Barrett’s Esophagus

Barrett’s Esophagus services offered in Midlothian, N. Chesterfield, Short Pump, Henrico, Richmond and Mechanicsville, VA

Barrett’s esophagus is a complication of having gastroesophageal reflux disease (GERD), where stomach acid inflames the esophageal tissues. At their eight offices in Richmond, Chesterfield, Henrico, and Mechanicsville, Virginia, the Richmond Gastroenterology Associates team offers effective treatments for Barrett’s esophagus symptoms. They also monitor you for signs of esophageal cancer, which can affect some people with Barrett’s esophagus. To get a prompt diagnosis and expert treatment, call Richmond Gastroenterology Associates today or book an appointment online.

Barrett’s Esophagus Q & A

What is Barrett’s esophagus?

Barrett’s esophagus develops when the tissues lining the esophagus (the tube delivering food from mouth to stomach) suffer repeated exposure to stomach acid over long periods.

The cells in your esophagus change to resemble cells in your intestinal lining. These cell changes increase your risk of developing esophageal cancer.

While very few patients with Barrett’s esophagus get esophageal cancer, it’s important to see your doctor at Richmond Gastroenterology Associates regularly so they can monitor your condition.

What causes Barrett’s esophagus?

Barrett’s esophagus sometimes develops in people with gastroesophageal reflux disease (GERD). GERD results from prolonged acid reflux, where stomach acid travels up the esophagus. The acid in your stomach is too strong for your esophageal tissues, which become inflamed and sore. Acid reflux causes heartburn (acid indigestion).

The cause of this acid reflux is a problem with your lower esophageal sphincter (LES). The LES is a ring of muscular tissue at the bottom of your esophagus. It opens when you swallow so food goes into your stomach, then closes to stop acid from escaping. A weak or damaged LES doesn’t close properly, so acid refluxes back up the esophagus.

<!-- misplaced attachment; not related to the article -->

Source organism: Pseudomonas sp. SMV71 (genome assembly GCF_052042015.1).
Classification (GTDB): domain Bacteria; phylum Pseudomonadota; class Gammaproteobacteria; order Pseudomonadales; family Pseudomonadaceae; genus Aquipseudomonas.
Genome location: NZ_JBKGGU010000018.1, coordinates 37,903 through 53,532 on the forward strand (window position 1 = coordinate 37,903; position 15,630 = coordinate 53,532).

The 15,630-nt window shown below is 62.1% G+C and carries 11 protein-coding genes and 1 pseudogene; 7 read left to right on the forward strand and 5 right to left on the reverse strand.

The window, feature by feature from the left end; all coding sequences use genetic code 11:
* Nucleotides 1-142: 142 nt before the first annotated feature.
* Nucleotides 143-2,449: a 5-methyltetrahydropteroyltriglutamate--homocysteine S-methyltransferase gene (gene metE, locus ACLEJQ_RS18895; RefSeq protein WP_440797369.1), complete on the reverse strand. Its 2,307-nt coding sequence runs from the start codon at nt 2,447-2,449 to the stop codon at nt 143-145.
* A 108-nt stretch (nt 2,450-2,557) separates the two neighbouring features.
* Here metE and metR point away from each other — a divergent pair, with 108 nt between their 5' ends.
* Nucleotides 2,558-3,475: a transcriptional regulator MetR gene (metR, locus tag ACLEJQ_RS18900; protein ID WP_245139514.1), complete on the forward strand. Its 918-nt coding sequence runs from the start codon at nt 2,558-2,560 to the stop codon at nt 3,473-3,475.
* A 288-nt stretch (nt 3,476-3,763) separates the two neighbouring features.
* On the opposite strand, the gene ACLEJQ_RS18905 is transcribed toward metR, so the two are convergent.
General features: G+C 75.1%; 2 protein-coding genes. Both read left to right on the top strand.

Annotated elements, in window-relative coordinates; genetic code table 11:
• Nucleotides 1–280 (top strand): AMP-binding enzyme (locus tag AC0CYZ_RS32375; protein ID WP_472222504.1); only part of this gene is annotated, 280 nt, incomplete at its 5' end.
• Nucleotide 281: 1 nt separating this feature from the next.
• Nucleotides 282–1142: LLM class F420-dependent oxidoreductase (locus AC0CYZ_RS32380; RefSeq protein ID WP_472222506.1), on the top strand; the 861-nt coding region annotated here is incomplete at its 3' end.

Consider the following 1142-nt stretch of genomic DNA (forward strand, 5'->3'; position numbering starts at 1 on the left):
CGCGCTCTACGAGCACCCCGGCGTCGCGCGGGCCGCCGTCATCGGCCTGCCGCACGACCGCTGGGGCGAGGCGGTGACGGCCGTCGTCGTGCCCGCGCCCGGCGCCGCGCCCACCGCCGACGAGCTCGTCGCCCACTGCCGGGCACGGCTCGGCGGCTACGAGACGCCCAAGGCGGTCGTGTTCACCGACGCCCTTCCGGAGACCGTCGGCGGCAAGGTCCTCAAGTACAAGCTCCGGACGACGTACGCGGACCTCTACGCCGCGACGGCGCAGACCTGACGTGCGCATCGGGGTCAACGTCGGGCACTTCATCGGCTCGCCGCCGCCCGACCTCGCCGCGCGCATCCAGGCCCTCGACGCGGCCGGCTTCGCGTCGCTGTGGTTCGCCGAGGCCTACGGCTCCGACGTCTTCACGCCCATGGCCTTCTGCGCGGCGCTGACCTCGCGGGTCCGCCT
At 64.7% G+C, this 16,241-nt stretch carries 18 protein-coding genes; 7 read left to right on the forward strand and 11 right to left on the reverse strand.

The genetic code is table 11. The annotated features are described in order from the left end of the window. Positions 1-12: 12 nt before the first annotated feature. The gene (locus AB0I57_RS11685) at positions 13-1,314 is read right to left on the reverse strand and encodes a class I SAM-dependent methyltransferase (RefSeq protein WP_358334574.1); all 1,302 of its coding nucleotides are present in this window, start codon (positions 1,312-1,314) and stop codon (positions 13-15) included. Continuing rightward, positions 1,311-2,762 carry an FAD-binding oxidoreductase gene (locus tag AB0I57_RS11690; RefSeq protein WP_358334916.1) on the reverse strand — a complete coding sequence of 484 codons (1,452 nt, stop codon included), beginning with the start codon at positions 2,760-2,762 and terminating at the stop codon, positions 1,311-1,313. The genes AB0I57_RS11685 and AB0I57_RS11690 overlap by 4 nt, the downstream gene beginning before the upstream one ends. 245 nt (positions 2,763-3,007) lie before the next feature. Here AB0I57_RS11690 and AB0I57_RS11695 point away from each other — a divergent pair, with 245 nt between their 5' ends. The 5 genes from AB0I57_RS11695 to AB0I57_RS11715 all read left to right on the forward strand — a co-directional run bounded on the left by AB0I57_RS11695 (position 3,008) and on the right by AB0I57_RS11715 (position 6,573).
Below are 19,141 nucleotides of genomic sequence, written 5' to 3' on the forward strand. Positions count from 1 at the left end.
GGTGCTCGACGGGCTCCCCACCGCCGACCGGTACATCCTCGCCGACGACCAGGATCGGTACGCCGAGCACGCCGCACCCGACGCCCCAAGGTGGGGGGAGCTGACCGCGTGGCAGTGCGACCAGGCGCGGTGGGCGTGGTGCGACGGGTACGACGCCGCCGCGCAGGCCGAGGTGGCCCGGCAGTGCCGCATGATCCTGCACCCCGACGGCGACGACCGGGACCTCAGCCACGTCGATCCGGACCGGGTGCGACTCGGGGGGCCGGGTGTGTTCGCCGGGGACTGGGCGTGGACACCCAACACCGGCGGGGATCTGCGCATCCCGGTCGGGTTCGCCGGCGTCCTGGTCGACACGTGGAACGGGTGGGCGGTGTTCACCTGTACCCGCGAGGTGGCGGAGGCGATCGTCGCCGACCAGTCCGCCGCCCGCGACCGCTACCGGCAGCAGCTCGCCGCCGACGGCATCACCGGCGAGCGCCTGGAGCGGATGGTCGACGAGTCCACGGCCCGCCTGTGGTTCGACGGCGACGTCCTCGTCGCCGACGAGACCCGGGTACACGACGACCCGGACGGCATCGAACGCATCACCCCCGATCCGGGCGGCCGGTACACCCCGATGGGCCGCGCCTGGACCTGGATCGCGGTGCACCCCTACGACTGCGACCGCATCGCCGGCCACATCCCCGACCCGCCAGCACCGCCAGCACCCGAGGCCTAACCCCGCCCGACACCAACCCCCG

If you don’t get the proper treatment for GERD, you could develop Barrett’s esophagus. Around 10% of people with long-term GERD go on to have Barrett’s esophagus.

What symptoms does Barrett’s esophagus cause?

People with Barrett’s esophagus typically experience symptoms of GERD, such as:

  • Frequent heartburn
  • Difficulty swallowing (dysphagia)
  • Chest pain
  • Upper abdominal pain
  • A dry cough
  • Sore throat
  • Bitter taste in the back of the mouth
  • Nausea

To diagnose your symptoms, the Richmond Gastroenterology Associates team might perform an upper endoscopy (esophagogastroduodenoscopy or EGD). This procedure takes place under sedation, so you feel relaxed and sleepy. Your provider uses an endoscope (a lighted camera on the tip of a flexible tube) that they pass down your throat.

The camera on the endoscope sends images of your esophagus and stomach back to a screen in the treatment room. Your provider takes biopsies (small tissue samples) for lab analysis to confirm Barrett’s esophagus.

How is Barrett’s esophagus treated?

Treatments for Barrett’s esophagus are the same as those for GERD. They prevent further tissue damage by stopping acid reflux.

Proton pump inhibitors (PPIs), which stop the acid pumps in your stomach from working, are the primary Barrett’s esophagus medications. Lifestyle changes like weight loss and avoiding fatty, spicy foods also help.

Most importantly, you need to see your gastroenterologist regularly so they can detect any signs of cancer before it spreads.

If you have GERD or Barrett’s esophagus symptoms, call Richmond Gastroenterology Associates today or book an appointment online.